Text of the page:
Brussels: Strong euro-area consumer-price growth calls for more European Central Bank interest-rate hikes and a sustained “tightening bias,” according to the International Monetary Fund.
“The inflation outlook and the high uncertainty regarding inflation persistence suggest that a more restrictive stance than at present, maintained over a sustained period, will be needed to keep inflation expectations anchored and return inflation to target in a timely manner,” the IMF said Friday, a day after policymakers in Frankfurt raised borrowing costs for an eighth consecutive time and signaled another move in July.
Inflation in the region has cooled from a 10.6 per cent peak in October, but it’s still more than three times the ECB’s 2 per cent goal. Tight financial conditions - triggered by an unprecedented hiking cycle of 400 basis-points since July - and an easing of supply constraints mean the rate will continue to slow and a “convergence to target is projected around mid-2025,” the Washington-based fund said.
Yet it highlighted that core inflation, which strips out volatile elements like energy and food, “has proven more persistent and has begun to decline only recently.”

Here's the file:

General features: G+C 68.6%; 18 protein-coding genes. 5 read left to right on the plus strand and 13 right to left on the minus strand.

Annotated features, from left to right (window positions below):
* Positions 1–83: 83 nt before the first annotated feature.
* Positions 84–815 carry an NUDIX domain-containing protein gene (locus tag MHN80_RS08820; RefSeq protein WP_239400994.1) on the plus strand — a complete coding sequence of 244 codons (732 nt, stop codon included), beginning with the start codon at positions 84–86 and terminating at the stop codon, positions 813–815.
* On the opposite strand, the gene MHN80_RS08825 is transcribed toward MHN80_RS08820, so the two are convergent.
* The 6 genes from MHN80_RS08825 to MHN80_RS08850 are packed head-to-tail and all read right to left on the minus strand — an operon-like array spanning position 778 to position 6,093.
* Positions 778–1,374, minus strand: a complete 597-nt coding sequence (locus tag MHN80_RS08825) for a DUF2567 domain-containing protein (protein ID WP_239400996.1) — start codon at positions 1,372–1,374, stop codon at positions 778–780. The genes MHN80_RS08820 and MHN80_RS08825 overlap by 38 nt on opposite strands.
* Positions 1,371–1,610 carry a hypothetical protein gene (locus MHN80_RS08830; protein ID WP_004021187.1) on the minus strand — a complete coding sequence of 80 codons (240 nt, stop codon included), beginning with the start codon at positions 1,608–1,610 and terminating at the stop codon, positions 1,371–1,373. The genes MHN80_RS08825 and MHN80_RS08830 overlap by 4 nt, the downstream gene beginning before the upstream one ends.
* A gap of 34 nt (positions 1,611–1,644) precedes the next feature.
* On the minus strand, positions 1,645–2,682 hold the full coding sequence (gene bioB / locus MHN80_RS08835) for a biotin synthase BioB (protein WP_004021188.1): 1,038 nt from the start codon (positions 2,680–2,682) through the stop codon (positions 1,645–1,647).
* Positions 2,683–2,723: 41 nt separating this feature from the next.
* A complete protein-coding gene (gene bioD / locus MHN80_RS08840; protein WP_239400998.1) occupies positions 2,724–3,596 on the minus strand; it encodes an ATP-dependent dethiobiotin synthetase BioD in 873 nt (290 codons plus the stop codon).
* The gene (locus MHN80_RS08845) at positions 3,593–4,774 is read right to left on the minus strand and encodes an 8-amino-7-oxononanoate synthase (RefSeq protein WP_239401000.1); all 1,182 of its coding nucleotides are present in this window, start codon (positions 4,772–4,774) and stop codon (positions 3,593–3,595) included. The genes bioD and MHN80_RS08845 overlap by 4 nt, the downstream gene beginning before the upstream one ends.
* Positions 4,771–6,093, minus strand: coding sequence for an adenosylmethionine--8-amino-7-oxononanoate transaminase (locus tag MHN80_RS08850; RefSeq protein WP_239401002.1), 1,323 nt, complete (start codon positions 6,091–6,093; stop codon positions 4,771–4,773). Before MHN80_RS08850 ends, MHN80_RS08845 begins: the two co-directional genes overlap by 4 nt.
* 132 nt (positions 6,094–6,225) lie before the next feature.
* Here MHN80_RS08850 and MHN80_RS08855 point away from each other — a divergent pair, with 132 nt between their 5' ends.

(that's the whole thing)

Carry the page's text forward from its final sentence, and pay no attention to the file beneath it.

In its concluding statement after a so-called Article IV consultation, the IMF also praised the euro-zone economy’s “remarkable resilience in the aftermath of Russia’s attack on Ukraine and the largest terms of trade shock in several decades.” Still, growth will pick up only “modestly” this year and next, while medium-term output “is likely to remain below pre-war trend for an extended period given the costs of adjusting to persistently higher energy prices.”
The IMF also urged countries in the region to rein in public spending and for the bloc to swiftly come to an agreement on the EU economic and fiscal governance reform.
Finally, it warned that the “relaxation of state-aid rules” - allowing EU members to grant subsidies or tax incentives to match what’s being offered elsewhere - “could potentially lead to high fiscal costs as well as economic inefficiencies and distortions.”